Stripped to the basics
The diesel-engined Polo — though a tad expensive and not as swanky — is easy on the fuel tank, safe and offers a stable ride.autos Updated: May 26, 2010 12:51 IST
Volkswagen polo diesel
A few months after the Volkswagen Polo’s debut, the car’s diesel version is already here. The diesel Polo has the same engine displacement (1.2 litres), but unlike the petrol powerplant, which is a revised version of the Skoda Fabia’s engine, this engine is brand new.
It has now made its global debut under the hood of the Indian Polo!
In three-cylinder guise, this engine puts out 75 bhp, which seems par for the course when compared to the brigade powered by the Fiat Multi-jet engine and the Ford Duratorq.
Twist the key and the engine comes to life with a slight shudder. It idles with a perceptible thrum and you can feel a slight tingle through the gearlever and pedals. It’s not as quiet as other small displacement four-cylinder diesels but it’s not obtrusive and doesn’t have audible levels as the Fabia’s three-pot diesel.
Depress the light clutch pedal, slot the stubby lever into first, release the clutch — which has nice bite — and the car pulls away smartly. However, when you press down further on the throttle pedal, you realise that the power delivery isn’t as linear.
There’s a fair amount of turbo-lag and though VW claims this engine makes its peak torque of 18.3 kgm at 2000 rpm, you only feel the tug when the tacho nudges past 2500 rpm. So there’s not much action initially and then power suddenly rushes in. You learn to keep the engine in the mid-range of its powerband where it feels strongest and gives the Polo sufficient pep to keep up with the flow.
However, it’s easy to get bogged down in traffic by the turbo-lag or driving up a twisty hill road, and this can get irritating. You have to constantly use the gears to keep the engine on the boil but thanks to the super-slick gearshift, it’s not all hard work.
The motor is rev-happy and spins to 5300 rpm. But power tails off rapidly as you near the rev limit and top-end performance is modest. Zero to 100 kph comes up in 16.7 seconds but the Polo canters on to hit a maximum speed of 167 kph. The gearing is on the low side, which means the engine is buzzy even at cruising speeds, and the drone from the diesel is always there.
Despite the need to constantly use the gears in the city, the Polo managed to give back a frugal 14 kpl in the urban cycle. On the highway, the Polo gave 18.9 kpl, which again is brilliant when you consider the overall shorter gearing. The rest of the car remains pretty much the same. On the outside, there’s little to distinguish the diesel Polo from its petrol sibling — there’s only the TDI badging on the bootlid.
On the inside, you’ll find the same high quality materials, the large, legible dials and a very practical, if unexciting, cabin. The front seats are comfortable but the rear seats, though cozy for average-sized adults, feel a bit restricted for tall people. Diesel car owners might spend long hours in the cabin and hence the stingy space at the back is one of the diesel Polo’s weaknesses.
However, long journeys will play to the Polo’s strengths as well. The ride is extremely cushy and it tackles bad roads with aplomb. It is supremely stable at any speed, which puts the driver completely at ease, and gives passengers a sense of security. In fact, the Polo’s solidity and big-car feel are an intrinsic part of its appeal.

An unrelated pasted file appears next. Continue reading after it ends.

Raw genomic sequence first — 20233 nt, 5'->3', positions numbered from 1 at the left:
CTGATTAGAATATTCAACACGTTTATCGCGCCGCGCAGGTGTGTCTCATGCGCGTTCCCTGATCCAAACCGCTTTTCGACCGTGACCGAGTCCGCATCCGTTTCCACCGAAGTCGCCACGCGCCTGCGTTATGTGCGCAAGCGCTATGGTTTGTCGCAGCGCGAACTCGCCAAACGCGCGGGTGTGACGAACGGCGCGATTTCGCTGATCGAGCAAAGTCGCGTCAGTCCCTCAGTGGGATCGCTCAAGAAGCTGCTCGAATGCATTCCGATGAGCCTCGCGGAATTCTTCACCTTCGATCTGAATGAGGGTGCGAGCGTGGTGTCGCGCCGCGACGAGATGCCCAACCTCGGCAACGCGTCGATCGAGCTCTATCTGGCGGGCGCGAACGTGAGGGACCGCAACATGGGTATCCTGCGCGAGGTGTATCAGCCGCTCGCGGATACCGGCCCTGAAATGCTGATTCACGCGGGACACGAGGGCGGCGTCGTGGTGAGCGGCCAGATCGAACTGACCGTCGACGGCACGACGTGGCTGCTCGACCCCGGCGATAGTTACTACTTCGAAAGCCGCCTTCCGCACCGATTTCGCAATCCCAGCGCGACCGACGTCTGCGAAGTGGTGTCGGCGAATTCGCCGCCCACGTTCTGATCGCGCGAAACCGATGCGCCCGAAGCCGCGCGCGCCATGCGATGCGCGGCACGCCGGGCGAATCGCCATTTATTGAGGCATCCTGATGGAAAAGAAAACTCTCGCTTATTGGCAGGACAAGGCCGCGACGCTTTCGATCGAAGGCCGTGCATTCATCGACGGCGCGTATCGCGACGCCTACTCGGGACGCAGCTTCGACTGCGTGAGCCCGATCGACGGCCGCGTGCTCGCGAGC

The base Polo diesel (Trendline) is aggressively priced at Rs 5.42 lakh but take a look at the equipment list and the huge price jumps between trim levels, and the Polo diesel comes at a premium. More so when you realise that it costs a whopping Rs 1 lakh more than its petrol equivalent. Equipment, too, isn’t lavish and the Comfortline or mid-trim level which we tested had some basic kit missing.
Strangely enough, the driver has no controller for the rear power windows, no alloy wheels (the car pictured had them retrofitted) and features like the rear-wash/ wipe are available only on the Highline trim. You also miss the audio system that comes with the Rs 6.82 lakh Highline variant. Viewed in this light, the Polo does seem a bit pricey.
The Polo diesel is a polished, mature-feeling premium hatchback. The light steering, which is devoid of feel, the mushy suspension and mediocre performance don’t make it a thrilling drive. But then, that’s not what it’s meant to be. The Polo diesel with its light controls, comfortable ride and solid build comes across as a user-friendly and safe hatchback.
Yes, we wish that it had more equipment and that it cost a bit less than the Rs 5.92 lakh VW wants for it but for someone who spends long hours behind the wheel and wants a no-nonsense, sensible hatchback that should last forever, this is the one.
Price: Rs 5.92 lakh (ex-showroom, Delhi) (Comfortline variant)
0-60 kph: 6.7 seconds
0-100 kph: 16.7 seconds
Top speed: 167 kph
Fuel economy: 16.4 kpl
Installation: Front, transverse
Layout: 3-cyls in-line, 1199 cc
Bore/ stroke: 79.5/ 80.5 mm
Compression ratio: 16.5:1
Valve gear: Four valves per cyl, DOHC
Power: 75 bhp at 4200 rpm
Torque: 18.35 kgm at 2000 rpm
Power to weight: 66.6 bhp per tonne
Torque to weight: 16.31 kgm per tonne
Specific output: 62.55 bhp per litre
Transmission type: Front-wheel drive
Gearbox: 5-speed manual
Ratios/ kph per 1000 rpm:
1st 3.78/ 7.41
2nd 2.12/ 13.22
3rd 1.36/ 20.61
4th 0.97/ 28.90
5th 0.73/ 38.40
Final drive ratio: 3.938:1
Construction: Monocoque, five-door hatchback
Weight: 1,125 kg
Tyres: 185/ 60 R15, tubeless
Spare: Full size steel wheel